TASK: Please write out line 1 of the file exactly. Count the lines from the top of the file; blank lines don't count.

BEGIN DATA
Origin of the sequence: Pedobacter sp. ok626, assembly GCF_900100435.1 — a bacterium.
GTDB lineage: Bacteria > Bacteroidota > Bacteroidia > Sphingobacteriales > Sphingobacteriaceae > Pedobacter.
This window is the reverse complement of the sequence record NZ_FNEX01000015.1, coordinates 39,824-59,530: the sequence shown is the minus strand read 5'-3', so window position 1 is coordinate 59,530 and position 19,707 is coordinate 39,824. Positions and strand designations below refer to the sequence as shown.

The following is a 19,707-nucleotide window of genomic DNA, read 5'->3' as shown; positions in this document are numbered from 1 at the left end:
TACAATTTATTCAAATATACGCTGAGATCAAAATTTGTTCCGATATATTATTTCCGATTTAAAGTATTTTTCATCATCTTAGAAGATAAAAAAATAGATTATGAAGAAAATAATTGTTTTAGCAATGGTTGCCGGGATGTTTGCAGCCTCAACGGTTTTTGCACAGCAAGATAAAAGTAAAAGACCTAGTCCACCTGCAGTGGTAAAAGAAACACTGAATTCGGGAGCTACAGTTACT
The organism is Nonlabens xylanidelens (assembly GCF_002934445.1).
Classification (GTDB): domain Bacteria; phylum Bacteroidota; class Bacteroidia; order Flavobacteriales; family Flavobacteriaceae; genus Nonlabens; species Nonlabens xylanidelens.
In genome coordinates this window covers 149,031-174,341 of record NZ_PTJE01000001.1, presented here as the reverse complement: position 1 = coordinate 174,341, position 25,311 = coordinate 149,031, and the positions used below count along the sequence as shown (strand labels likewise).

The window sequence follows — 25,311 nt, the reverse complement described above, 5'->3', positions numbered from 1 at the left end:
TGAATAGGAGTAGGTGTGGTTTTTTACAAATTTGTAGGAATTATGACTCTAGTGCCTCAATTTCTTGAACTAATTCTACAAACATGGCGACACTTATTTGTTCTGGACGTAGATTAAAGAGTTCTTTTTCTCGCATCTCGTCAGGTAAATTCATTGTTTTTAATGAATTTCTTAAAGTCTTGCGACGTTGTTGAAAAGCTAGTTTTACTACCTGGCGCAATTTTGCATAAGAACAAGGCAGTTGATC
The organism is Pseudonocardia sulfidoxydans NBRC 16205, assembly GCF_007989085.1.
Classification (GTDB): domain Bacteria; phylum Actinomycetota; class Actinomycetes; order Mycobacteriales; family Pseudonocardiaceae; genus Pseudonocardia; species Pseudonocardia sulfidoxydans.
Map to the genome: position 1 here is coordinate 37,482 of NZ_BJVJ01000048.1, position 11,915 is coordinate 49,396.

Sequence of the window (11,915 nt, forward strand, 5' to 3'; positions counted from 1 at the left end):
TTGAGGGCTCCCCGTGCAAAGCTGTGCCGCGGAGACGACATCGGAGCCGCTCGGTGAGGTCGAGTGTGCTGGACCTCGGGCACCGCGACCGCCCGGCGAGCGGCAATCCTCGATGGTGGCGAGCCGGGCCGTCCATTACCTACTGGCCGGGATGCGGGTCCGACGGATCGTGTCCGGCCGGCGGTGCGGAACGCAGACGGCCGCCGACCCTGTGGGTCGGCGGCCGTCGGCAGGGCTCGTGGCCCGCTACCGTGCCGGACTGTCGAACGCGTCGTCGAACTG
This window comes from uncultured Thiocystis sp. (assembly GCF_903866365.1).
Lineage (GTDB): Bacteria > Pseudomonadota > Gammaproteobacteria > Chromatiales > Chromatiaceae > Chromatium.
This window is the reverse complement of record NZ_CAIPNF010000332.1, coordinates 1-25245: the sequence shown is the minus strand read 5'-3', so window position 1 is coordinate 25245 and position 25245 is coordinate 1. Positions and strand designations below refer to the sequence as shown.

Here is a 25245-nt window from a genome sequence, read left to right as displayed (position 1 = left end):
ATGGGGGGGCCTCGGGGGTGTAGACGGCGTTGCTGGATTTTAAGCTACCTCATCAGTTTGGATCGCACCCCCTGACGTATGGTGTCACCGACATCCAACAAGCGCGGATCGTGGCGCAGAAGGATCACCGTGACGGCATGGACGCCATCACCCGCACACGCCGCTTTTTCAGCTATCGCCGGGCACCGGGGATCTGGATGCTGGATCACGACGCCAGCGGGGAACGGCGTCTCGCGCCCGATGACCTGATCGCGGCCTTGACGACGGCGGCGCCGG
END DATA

Origin of the sequence: Pedobacter sp. ok626, assembly GCF_900100435.1 — a bacterium.